— -- One of the most highly anticipated films of the year is set to make a big splash on Thanksgiving. It’s Disney’s new animated feature film, “Moana.”
Here are 14 things you should know about “Moana.”
1. Auli’i Cravalho will be the voice of Moana
Hawaiian native Auli’i Cravalho, 15, has landed the coveted role as the voice of Moana. She’s a newcomer, but get to know the name, because she’ll now have a place in history as the voice of a Disney title character. When she stopped in New York to talk about her role, she offered this clever breakdown about how to pronounce her name.
“It’s o, like you stub your toe, lee, like Bruce Lee, and add another e,” she told ABC News.
2. Both Moana and Cravalho will be 16 when the film is released
Cravalho recorded the voice of Moana when she was 14 years old. But as timing would have it, Cravalho will be celebrating her sweet 16 this month.
“I’m turning 16 the day before the film [is released], and Moana’s 16,” said Cravalho. “Best sweet 16 ever! I think I’m spending it on a plane. But I think I’m going back in time so, you know, like, the time zones change, so I’m going to have a really long 16th birthday. I’m going to sneak a cupcake on the plane.”
3. Moana is not a princess
Moana is not a princess, but her father, Chief Tui, does rule the land.
“She’s the daughter of a chief, and she’s a heroine,” Cravalho said. “I think this day and age we need more heroines, more heroes and heroines.”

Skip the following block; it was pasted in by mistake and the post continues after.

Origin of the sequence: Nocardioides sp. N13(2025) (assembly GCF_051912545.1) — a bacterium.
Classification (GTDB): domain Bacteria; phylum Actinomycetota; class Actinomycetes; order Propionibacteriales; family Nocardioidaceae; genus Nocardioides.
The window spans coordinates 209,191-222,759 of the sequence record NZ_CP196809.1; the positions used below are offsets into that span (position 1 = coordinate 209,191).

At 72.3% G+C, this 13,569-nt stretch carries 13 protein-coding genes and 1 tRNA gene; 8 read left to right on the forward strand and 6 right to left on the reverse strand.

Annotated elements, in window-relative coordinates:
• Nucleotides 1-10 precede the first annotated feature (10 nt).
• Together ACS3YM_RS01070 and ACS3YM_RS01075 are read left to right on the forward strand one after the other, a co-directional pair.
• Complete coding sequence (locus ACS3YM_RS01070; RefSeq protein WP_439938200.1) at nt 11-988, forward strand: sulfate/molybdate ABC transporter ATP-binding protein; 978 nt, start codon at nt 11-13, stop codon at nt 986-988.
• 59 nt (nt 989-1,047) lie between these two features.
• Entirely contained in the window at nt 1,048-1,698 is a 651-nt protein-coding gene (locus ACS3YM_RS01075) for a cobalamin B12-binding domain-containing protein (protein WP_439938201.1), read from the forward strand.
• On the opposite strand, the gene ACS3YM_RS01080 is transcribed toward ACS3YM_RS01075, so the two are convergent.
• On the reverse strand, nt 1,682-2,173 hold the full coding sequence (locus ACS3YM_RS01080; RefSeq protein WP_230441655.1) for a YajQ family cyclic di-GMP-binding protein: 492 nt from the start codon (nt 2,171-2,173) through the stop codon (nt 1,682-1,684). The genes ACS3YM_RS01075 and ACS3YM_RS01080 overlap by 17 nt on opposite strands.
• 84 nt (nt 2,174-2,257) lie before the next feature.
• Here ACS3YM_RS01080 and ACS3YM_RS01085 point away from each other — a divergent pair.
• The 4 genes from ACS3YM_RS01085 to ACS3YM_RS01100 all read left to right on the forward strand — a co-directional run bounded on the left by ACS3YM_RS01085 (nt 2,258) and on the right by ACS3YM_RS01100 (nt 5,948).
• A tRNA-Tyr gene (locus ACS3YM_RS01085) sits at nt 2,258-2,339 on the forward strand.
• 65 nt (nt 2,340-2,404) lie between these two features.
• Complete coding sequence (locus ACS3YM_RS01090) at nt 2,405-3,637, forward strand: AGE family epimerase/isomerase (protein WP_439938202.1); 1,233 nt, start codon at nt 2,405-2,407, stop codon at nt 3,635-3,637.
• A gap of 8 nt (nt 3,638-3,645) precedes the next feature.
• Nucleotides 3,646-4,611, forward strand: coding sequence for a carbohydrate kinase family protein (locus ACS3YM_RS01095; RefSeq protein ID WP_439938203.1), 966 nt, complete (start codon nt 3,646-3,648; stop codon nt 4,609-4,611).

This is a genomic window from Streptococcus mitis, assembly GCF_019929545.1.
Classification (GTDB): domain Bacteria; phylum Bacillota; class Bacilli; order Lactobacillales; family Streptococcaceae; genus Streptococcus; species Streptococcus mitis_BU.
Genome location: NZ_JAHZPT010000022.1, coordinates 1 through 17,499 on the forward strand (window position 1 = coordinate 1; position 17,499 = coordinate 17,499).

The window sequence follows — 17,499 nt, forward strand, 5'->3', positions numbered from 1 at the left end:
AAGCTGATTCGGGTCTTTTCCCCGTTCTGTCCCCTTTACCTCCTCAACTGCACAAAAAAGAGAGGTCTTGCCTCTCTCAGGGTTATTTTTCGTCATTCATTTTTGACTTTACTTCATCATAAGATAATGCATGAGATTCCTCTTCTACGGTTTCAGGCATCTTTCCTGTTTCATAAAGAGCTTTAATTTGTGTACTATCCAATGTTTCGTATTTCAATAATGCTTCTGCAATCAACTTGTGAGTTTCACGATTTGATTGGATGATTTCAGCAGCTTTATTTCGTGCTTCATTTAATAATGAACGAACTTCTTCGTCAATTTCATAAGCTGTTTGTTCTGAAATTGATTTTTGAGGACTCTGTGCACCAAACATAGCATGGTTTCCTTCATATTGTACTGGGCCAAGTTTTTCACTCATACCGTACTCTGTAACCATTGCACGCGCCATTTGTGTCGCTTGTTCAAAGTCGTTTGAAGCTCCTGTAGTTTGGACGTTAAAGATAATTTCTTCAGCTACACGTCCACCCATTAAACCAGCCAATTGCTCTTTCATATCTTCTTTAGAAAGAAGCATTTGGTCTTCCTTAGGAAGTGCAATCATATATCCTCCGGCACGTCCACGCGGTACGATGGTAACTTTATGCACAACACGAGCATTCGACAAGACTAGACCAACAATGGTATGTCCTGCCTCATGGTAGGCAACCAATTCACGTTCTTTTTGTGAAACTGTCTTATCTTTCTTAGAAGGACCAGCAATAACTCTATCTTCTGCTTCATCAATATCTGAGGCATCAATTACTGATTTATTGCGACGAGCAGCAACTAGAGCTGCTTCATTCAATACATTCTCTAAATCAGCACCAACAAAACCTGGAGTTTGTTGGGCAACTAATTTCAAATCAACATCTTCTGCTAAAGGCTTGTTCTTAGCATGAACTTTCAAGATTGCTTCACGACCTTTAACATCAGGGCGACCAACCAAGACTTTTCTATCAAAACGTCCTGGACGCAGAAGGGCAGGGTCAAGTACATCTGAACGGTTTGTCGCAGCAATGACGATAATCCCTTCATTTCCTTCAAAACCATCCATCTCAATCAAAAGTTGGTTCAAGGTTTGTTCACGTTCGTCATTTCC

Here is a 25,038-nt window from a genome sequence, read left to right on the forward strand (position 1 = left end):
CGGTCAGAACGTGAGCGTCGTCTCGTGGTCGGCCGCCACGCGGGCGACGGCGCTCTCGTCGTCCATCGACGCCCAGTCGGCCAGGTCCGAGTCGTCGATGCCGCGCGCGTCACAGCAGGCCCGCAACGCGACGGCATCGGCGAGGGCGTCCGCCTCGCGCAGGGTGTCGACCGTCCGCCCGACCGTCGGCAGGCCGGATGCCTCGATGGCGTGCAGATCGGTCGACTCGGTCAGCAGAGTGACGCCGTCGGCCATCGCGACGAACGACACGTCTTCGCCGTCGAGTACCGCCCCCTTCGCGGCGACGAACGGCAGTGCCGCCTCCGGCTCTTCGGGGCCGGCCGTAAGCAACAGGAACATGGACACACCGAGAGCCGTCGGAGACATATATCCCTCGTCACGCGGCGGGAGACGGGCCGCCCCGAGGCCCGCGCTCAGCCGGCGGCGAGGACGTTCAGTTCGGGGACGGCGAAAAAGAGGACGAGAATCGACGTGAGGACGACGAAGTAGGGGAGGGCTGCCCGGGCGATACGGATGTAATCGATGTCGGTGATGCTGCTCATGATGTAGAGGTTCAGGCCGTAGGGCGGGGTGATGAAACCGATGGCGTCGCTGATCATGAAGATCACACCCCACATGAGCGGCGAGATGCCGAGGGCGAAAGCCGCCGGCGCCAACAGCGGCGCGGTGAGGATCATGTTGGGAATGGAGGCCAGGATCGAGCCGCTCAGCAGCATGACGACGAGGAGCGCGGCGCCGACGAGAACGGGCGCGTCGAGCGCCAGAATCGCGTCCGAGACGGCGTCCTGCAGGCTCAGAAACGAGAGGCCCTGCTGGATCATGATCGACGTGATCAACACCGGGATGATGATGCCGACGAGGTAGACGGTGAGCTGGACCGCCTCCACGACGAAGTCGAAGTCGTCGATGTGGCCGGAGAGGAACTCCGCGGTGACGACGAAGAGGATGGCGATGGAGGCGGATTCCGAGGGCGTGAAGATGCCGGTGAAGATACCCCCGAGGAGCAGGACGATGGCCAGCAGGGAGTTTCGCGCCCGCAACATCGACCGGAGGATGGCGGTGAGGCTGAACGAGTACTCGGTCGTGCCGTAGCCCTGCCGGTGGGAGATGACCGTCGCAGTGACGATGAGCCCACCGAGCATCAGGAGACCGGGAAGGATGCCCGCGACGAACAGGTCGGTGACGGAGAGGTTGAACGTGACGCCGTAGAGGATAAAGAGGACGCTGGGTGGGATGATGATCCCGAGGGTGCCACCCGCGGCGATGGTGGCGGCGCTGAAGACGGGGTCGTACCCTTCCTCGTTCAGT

Still, heroine and all, she may sort of fall under the princess umbrella. The character Maui says in the film, ”If you wear a dress and have an animal sidekick, you’re a princess.”
4. Cravalho stars opposite Dwayne ‘the Rock’ Johnson
Cravalho may be considered one of the luckiest teens on the planet. Not only did she snag a leading role in the newest Disney film, but she’s starring opposite Dwayne “the Rock” Johnson, who voices Maui the demigod.
5. This is Cravalho’s first professional acting stint, and it almost didn’t happen
“I wasn’t initially going to audition. I was a freshman in high school, which was confusing as it was. I was just trying to get through freshman year,” Cravalho said. “But as it turns out, my friends and I actually put together an a capella audition. We were trying to become the entertainment for a nonprofit event. We didn’t get in. But the woman who was going through those auditions was also the casting director for Disney. She contacted my mom and I and asked if I wanted to try out. I was the last girl that she cast on the last day of casting, so it was just kind of meant to be.”